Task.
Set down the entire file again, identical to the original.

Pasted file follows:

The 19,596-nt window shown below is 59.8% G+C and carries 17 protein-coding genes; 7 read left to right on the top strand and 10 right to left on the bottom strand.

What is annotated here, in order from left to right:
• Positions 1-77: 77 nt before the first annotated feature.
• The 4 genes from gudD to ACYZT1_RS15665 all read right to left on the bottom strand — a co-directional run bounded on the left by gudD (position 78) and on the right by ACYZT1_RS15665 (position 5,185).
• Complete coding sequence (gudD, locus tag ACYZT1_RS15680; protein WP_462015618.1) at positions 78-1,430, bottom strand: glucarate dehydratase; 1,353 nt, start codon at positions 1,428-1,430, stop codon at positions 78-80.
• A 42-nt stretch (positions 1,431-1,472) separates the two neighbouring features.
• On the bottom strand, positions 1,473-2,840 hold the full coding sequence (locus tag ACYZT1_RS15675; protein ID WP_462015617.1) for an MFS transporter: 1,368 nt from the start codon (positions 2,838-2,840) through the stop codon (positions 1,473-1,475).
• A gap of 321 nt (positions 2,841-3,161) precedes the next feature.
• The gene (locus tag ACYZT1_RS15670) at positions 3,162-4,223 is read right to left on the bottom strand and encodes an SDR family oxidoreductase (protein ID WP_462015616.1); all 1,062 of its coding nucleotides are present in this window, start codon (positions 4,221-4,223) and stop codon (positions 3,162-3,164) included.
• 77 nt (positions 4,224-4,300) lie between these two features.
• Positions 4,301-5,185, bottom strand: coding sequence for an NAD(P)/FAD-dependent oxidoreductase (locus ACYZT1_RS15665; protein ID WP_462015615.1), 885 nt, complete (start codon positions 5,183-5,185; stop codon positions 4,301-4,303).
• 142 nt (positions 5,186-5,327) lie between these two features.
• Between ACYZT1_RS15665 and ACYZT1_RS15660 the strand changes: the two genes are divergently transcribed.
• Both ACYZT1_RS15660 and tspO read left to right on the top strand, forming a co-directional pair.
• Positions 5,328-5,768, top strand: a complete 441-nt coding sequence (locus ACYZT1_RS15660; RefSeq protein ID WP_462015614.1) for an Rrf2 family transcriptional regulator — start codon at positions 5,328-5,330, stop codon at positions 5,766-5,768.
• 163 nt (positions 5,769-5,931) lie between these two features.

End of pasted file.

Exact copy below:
The 19,596-nt window shown below is 59.8% G+C and carries 17 protein-coding genes; 7 read left to right on the top strand and 10 right to left on the bottom strand.

What is annotated here, in order from left to right:
• Positions 1-77: 77 nt before the first annotated feature.
• The 4 genes from gudD to ACYZT1_RS15665 all read right to left on the bottom strand — a co-directional run bounded on the left by gudD (position 78) and on the right by ACYZT1_RS15665 (position 5,185).
• Complete coding sequence (gudD, locus tag ACYZT1_RS15680; protein WP_462015618.1) at positions 78-1,430, bottom strand: glucarate dehydratase; 1,353 nt, start codon at positions 1,428-1,430, stop codon at positions 78-80.
• A 42-nt stretch (positions 1,431-1,472) separates the two neighbouring features.
• On the bottom strand, positions 1,473-2,840 hold the full coding sequence (locus tag ACYZT1_RS15675; protein ID WP_462015617.1) for an MFS transporter: 1,368 nt from the start codon (positions 2,838-2,840) through the stop codon (positions 1,473-1,475).
• A gap of 321 nt (positions 2,841-3,161) precedes the next feature.
• The gene (locus tag ACYZT1_RS15670) at positions 3,162-4,223 is read right to left on the bottom strand and encodes an SDR family oxidoreductase (protein ID WP_462015616.1); all 1,062 of its coding nucleotides are present in this window, start codon (positions 4,221-4,223) and stop codon (positions 3,162-3,164) included.
• 77 nt (positions 4,224-4,300) lie between these two features.
• Positions 4,301-5,185, bottom strand: coding sequence for an NAD(P)/FAD-dependent oxidoreductase (locus ACYZT1_RS15665; protein ID WP_462015615.1), 885 nt, complete (start codon positions 5,183-5,185; stop codon positions 4,301-4,303).
• 142 nt (positions 5,186-5,327) lie between these two features.
• Between ACYZT1_RS15665 and ACYZT1_RS15660 the strand changes: the two genes are divergently transcribed.
• Both ACYZT1_RS15660 and tspO read left to right on the top strand, forming a co-directional pair.
• Positions 5,328-5,768, top strand: a complete 441-nt coding sequence (locus ACYZT1_RS15660; RefSeq protein ID WP_462015614.1) for an Rrf2 family transcriptional regulator — start codon at positions 5,328-5,330, stop codon at positions 5,766-5,768.
• 163 nt (positions 5,769-5,931) lie between these two features.